One of the most profound statements I found went something like this:  "Inflammation can be a result of the body fighting off too much of what it needs to function properly."

Apparently, too much of a good OR bad thing is a bad thing.

I digressed to a concept that I had heard many times over.  Minimum Effective Dose.  (side note, its funny, but author Timothy Ferriss details this exact concept in his new book 'The Four Hour Body', where the Mininmm Effective Dose is the golden zone).  Too much of a good thing is bad. The thought I had was that the meds I was taking were overkill, they were having minimal success and were still causing unwanted side effects, especially weight gain, which I blamed for my joints getting worse.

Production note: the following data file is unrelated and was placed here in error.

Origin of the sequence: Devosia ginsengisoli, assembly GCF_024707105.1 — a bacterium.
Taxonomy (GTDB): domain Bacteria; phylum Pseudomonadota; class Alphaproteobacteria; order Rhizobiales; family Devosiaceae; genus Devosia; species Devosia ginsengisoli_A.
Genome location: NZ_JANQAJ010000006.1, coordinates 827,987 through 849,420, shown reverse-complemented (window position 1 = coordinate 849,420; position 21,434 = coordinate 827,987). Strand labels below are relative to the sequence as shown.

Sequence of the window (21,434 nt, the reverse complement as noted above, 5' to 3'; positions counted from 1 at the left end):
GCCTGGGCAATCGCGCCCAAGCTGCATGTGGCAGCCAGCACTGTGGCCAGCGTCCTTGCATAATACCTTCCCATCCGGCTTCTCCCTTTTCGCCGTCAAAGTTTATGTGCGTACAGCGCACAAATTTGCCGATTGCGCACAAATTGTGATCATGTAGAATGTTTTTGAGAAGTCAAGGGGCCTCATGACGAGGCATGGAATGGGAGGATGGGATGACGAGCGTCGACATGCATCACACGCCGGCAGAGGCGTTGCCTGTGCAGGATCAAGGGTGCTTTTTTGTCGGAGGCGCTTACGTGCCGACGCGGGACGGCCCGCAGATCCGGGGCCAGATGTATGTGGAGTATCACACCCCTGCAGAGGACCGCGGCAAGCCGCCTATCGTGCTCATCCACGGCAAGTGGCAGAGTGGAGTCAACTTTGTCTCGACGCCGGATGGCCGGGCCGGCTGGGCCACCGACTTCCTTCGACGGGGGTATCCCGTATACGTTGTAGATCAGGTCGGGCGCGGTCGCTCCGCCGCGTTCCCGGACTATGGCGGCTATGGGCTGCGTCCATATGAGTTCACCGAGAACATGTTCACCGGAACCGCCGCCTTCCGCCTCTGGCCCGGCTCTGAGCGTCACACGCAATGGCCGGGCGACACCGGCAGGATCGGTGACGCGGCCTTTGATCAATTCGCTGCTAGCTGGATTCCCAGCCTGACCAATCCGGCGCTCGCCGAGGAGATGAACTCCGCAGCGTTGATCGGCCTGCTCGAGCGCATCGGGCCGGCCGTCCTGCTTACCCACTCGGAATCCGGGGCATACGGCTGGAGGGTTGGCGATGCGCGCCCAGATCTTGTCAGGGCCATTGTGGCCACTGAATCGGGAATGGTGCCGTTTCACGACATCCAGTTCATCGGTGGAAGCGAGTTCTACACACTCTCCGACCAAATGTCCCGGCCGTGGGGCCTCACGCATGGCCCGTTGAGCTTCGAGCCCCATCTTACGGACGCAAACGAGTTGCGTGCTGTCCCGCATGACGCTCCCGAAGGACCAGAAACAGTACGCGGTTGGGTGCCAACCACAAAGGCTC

Mind you, I am not a doctor, I'm a Web Developer.  However, I started to play around with my meds, which at the time were:

1 enbrel shot per week
8 2.5mg Methotrexate Tabs once weekly
2 OTC Folic Acid tabs daily
10mg PredniSONE daily
150mg Diclofenac Potassium daily.

First I dropped the Diclofenac down to 75mg daily.  This was the anti-inflammatory of the bunch.  I decided to mess with this first since it wasn't a DMARD (Disease Modifier, a la Enbrel and Metho).  I quickly realized that I could get by with 75mg per day.  OK.  That works.  Second on the list, PredniSONE.  From my research, this seemed to be responsible for my overactive appetite and also my weight gain and water retention.  I cut it in half to 5mg daily.  I stayed with this regimen for one month.